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Tuesday, August 6 • 14:00 - 15:15
Beginning with an End in Mind: The Secrets of Re-Shaping an Enterprise with OKRs (Mariya Breyter) POPULAR

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Abstract:
"You can motivate by fear, and you can motivate by reward. But both those methods are only temporary. The only lasting thing is self-motivation." ~ Homer Rice
Objectives and Key Results (OKRs) have been well known for decades now, and John Doerr's book on Measuring What Matters became a hit immediately after it was published. However, while OKRs as a concept seems logical and straightforward, many companies struggle with implementing this concept in an aligned and inspirational way. As an Agile coach implementing OKRs in multiple large organizations, I experience five major anti-patterns:
  • OKRs are implemented top-down. OKRs are not KPIs (Key Performance Indicators)** which are top-down arbitrary numbers provided by management to each employee at the beginning of a long-term period (usually a year). OKRs are set by teams, not individuals, and aligned with organizational objectives. In that, OKRs are inspirational and encourage teams to set up the objectives that motivate them and inspire self-organizing teams to make a difference.
  • OKRs are used to measure performance and define compensation . Unlike KPIs which are used to measure performance and this influences compensation and promotions, OKRs are not related to performance in any way. Numbers are easy to game, and connecting OKRs to performance would negate the purpose of those. OKRs need to be aspirational and hard to achieve, and by doing that, the teams challenge them to continuously grow and become high-performing. This is the reason OKRs are self-graded, not measured by the managers.
  • OKRs are focused on activities, not results. Frequently, OKRs are focused on activities or tasks, e.g. provide 100 training sessions, hire 300 employees, create a Playbook covering 50 topics. While sometimes there is a reason for task-based key results, in most cases, the objective is either customer-related (e.g. customer satisfaction), business objective (e.g. revenue growth), employee-related (e.g. retention data), or a related goal. In either case, it forces teams to pivot if the initial set of activities does not bring the intended result and fail forward to pursue the goal. OKR example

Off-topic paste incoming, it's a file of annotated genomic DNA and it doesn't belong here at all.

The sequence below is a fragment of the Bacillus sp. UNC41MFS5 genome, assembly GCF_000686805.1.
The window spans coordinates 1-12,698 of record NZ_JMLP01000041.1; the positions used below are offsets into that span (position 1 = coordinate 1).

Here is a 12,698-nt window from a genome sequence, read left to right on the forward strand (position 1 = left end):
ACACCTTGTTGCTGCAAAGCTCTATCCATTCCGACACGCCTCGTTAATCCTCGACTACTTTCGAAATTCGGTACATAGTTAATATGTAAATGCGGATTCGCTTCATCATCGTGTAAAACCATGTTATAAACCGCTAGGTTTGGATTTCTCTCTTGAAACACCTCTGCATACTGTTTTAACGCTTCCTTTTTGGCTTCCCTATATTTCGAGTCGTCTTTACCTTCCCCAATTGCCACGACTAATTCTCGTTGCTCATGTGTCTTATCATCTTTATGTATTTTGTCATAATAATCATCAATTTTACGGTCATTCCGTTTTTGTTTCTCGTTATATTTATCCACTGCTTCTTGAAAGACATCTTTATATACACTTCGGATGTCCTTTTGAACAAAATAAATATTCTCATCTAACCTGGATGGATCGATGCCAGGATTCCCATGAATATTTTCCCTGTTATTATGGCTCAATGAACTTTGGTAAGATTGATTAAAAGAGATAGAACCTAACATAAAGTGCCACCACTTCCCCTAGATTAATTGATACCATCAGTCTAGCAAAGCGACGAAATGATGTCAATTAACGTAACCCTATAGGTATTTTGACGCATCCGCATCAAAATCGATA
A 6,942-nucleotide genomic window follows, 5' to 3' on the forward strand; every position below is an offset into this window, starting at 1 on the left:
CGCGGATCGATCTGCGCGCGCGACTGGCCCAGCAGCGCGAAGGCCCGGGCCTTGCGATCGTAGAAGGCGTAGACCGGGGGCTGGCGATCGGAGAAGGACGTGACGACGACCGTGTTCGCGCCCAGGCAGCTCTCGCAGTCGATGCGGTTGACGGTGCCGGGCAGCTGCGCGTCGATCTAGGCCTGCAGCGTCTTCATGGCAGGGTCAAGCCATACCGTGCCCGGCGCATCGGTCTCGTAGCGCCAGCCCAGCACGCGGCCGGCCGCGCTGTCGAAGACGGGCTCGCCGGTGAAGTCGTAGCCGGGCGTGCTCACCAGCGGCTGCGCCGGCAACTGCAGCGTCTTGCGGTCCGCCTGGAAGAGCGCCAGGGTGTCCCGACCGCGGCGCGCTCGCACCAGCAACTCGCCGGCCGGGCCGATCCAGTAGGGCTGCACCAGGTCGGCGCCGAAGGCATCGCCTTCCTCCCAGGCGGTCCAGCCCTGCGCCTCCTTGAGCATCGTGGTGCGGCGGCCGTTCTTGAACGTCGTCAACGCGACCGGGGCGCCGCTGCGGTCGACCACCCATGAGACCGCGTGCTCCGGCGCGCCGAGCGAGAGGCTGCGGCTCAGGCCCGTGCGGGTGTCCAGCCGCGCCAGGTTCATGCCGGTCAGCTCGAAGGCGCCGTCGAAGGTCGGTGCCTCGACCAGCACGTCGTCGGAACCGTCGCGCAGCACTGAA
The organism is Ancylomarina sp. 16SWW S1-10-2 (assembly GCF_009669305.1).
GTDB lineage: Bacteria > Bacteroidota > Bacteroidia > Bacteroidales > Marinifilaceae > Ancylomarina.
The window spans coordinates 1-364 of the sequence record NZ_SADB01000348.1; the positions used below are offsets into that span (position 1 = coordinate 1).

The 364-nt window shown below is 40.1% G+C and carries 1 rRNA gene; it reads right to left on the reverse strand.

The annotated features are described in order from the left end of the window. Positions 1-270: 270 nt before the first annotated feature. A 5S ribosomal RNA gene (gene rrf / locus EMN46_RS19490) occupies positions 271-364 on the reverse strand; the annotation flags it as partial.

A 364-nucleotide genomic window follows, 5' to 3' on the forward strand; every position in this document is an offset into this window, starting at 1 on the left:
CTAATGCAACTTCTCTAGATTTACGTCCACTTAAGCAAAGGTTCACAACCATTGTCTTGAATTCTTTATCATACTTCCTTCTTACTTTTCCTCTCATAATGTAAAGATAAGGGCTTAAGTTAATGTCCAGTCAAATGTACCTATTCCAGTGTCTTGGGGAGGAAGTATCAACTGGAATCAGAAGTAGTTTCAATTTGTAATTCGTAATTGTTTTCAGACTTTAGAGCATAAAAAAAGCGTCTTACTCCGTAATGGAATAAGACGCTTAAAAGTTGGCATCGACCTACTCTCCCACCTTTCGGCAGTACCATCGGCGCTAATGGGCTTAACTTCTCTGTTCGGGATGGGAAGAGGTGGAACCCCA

• OKRs need to be measured by managers. OKRs are self-graded by the team that committed to those. Pre-grading is a helpful technique which allows setting quantifiable success criteria from 0 (not started) to 1 (challenging but possible).
  • OKRs are assessed at the end of the period for which they are set. OKRs are reviewed at frequent intervals (usually monthly for quarterly or annual OKRs), and it is important to keep in mind that the value of those sessions is not in grades but in alignment and collaboration discussions and outcomes.
During the workshop, we will be playing several OKR-setting games. The goal of these games is to experience in practice how to avoid common mistakes and set up cascading OKRs bottom-up by empowering teams, aligning divisions, and keeping the organizational objectives in focus - all of this while keeping employees motivated and inspired. Finally, we will discuss OKR implementation and review examples of how OKRs empower teams to self-organize while achieving shared goals within a scaled agile environment.

Learning Outcomes:
  • We know that mastery, autonomy, and purpose drive our professional satisfaction and create motivation. However, as human beings, we are all motivated by different objectives that may not be aligned with each other's or with organizational goals.
  • How do we create a meaningful alignment of our team's goals, individual aspirations, and company objectives? How do we establish complete transparency across the organization so that at each moment of time anyone would see the same picture and understand how their individual or their team's activities contribute to this shared goal? How do we get a say in what are the objectives and a clear understanding of why they are so important for the whole company?
  • Participants will leave the workshop with a clear understanding of the process of: (a) how to build a cascading OKR structure within a scaled Agile organization, (b) how to continuously pivot and self-assess their team's results, and (c) how to align the whole organization while allowing for team-level self-organization.
  • In sum, they will have a framework of how to implement OKRs in an aligning and empowering way while having fun and building their network playing two exciting simulation games.

Attachments:

Speakers
avatar for Mariya Breyter

Mariya Breyter

Enterprise Transformation Leader, Goldman Sachs
Mariya Breyter is an enterprise agile coach, and transformation and strategy leader with over twenty-year experience ranging from government jobs to versatile corporate experience in financial services, healthcare, media, and education. Mariya's professional passion is leading enterprise-level... Read More →



Tuesday August 6, 2019 14:00 - 15:15
Chesapeake D/E/F

Attendees (180)


Waitlist (87)